Marie Laveau, a colored woman who eventually became
known as the Voodoo Queen of New Orleans, often used
her knowledge of Voodoo to manipulate  and acquire power.

In one quick lick I waved my mojo hand,
made the Mississippiís muddy spine 
run crooked as a crowís foot, 
scared politicians into my pocket
with lizard tongues and buzzard bones,
convinced the governor to sing my name 
under a sharp crescent moon 
white as a gatorís tooth.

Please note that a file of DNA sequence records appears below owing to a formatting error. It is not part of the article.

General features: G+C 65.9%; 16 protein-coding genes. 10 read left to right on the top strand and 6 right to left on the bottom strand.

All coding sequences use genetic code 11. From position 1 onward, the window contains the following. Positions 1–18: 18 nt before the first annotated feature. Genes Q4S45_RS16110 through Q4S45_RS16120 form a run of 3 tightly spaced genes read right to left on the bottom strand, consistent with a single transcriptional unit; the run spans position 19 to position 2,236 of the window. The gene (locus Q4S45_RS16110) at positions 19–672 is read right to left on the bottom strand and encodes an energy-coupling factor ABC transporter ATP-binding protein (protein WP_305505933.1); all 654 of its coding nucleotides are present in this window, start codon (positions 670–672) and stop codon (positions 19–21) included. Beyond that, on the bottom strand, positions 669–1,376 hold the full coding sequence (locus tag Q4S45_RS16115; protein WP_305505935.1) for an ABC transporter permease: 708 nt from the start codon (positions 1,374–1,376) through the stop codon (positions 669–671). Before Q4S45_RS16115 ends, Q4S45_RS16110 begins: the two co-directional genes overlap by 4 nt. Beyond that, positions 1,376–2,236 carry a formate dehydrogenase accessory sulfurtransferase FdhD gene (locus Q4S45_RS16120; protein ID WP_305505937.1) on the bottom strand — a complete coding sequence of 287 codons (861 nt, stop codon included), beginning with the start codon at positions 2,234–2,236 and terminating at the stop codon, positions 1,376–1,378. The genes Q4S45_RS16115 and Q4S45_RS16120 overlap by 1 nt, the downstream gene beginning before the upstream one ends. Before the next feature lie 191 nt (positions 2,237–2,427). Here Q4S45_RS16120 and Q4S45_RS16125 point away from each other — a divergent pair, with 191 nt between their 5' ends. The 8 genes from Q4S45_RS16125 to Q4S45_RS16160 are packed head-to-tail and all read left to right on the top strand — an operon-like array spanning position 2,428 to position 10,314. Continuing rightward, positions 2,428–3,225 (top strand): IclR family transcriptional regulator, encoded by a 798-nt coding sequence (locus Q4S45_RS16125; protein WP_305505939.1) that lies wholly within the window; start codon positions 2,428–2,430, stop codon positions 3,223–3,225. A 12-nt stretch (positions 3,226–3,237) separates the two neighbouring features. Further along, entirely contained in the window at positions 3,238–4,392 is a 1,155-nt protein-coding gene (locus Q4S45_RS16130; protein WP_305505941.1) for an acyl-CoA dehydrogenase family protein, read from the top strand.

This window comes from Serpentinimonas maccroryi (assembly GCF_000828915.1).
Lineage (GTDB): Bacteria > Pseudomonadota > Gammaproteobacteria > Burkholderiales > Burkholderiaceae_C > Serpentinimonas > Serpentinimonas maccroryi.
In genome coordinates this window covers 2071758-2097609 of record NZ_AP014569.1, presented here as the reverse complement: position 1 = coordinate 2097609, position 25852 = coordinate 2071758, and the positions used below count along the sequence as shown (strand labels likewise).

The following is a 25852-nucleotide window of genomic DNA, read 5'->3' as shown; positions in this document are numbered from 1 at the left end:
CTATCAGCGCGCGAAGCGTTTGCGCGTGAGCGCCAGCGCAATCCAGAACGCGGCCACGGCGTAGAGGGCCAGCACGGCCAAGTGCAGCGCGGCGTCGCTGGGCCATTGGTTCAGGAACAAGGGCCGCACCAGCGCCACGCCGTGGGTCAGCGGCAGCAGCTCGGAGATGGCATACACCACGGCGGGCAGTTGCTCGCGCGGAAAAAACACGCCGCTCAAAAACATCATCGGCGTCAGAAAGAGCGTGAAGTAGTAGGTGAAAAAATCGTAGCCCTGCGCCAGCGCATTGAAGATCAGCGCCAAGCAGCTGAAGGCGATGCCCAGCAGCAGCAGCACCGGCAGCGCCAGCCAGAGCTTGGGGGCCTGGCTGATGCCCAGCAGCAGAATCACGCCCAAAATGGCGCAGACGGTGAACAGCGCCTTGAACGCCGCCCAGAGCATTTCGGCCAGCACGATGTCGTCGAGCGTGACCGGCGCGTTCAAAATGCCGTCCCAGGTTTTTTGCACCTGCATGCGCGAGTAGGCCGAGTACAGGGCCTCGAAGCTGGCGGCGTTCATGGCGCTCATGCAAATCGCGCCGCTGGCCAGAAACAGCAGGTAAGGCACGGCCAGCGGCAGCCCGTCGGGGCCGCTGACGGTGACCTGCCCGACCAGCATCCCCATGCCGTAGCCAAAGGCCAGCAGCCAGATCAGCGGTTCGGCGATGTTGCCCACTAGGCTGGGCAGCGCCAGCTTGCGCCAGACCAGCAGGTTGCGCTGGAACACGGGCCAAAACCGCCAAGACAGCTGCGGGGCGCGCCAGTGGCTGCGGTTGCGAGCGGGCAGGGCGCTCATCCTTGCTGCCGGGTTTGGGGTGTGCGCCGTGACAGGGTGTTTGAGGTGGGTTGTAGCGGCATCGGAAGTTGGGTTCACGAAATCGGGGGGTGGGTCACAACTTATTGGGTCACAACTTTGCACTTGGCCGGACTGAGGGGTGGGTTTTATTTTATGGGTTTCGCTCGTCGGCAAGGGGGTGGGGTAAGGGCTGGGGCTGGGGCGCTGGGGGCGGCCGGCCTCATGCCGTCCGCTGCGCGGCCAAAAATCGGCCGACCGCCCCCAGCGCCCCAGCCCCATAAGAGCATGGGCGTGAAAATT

Now my magic got the whole Vieux Carré 
waltzing with redfish and rooster heads, 
got Protestants blessing okra and cayenne, 
Catholics chasing black cats down Dumaine, 
even got Creoles two-stepping with pythons 
along the banks of Bayou St. John.

They say soon my powers gonna fade,
that thereís a noose aloose in the streets
looking for a neck to blame. 
But Iím just a lowly colored woman 
and ainít nobody gonna blame a worm
for scaring a catfish onto a hook.

         * originally published in Spoon River